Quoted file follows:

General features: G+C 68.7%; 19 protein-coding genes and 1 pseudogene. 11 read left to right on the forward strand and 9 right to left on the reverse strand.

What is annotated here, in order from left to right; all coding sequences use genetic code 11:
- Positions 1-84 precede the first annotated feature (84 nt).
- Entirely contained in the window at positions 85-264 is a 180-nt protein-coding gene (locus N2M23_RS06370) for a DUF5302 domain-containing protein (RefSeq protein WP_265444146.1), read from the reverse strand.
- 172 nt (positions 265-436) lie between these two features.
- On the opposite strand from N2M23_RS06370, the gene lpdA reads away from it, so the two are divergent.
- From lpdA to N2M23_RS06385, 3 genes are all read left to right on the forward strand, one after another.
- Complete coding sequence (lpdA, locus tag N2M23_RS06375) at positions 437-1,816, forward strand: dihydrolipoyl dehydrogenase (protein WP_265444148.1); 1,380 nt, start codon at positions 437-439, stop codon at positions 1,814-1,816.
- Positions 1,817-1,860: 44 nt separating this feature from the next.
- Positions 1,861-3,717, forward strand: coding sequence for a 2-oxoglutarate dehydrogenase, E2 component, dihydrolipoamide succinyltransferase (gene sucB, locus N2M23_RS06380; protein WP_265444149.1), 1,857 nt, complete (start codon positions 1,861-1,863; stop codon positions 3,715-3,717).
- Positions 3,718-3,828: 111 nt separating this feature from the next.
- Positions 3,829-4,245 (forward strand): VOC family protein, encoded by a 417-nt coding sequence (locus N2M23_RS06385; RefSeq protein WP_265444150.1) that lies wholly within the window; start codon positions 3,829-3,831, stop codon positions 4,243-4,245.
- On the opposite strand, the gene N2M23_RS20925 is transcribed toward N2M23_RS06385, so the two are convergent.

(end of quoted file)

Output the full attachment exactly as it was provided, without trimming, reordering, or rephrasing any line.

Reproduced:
General features: G+C 68.7%; 19 protein-coding genes and 1 pseudogene. 11 read left to right on the forward strand and 9 right to left on the reverse strand.

What is annotated here, in order from left to right; all coding sequences use genetic code 11:
- Positions 1-84 precede the first annotated feature (84 nt).
- Entirely contained in the window at positions 85-264 is a 180-nt protein-coding gene (locus N2M23_RS06370) for a DUF5302 domain-containing protein (RefSeq protein WP_265444146.1), read from the reverse strand.
- 172 nt (positions 265-436) lie between these two features.
- On the opposite strand from N2M23_RS06370, the gene lpdA reads away from it, so the two are divergent.
- From lpdA to N2M23_RS06385, 3 genes are all read left to right on the forward strand, one after another.
- Complete coding sequence (lpdA, locus tag N2M23_RS06375) at positions 437-1,816, forward strand: dihydrolipoyl dehydrogenase (protein WP_265444148.1); 1,380 nt, start codon at positions 437-439, stop codon at positions 1,814-1,816.
- Positions 1,817-1,860: 44 nt separating this feature from the next.
- Positions 1,861-3,717, forward strand: coding sequence for a 2-oxoglutarate dehydrogenase, E2 component, dihydrolipoamide succinyltransferase (gene sucB, locus N2M23_RS06380; protein WP_265444149.1), 1,857 nt, complete (start codon positions 1,861-1,863; stop codon positions 3,715-3,717).
- Positions 3,718-3,828: 111 nt separating this feature from the next.
- Positions 3,829-4,245 (forward strand): VOC family protein, encoded by a 417-nt coding sequence (locus N2M23_RS06385; RefSeq protein WP_265444150.1) that lies wholly within the window; start codon positions 3,829-3,831, stop codon positions 4,243-4,245.
- On the opposite strand, the gene N2M23_RS20925 is transcribed toward N2M23_RS06385, so the two are convergent.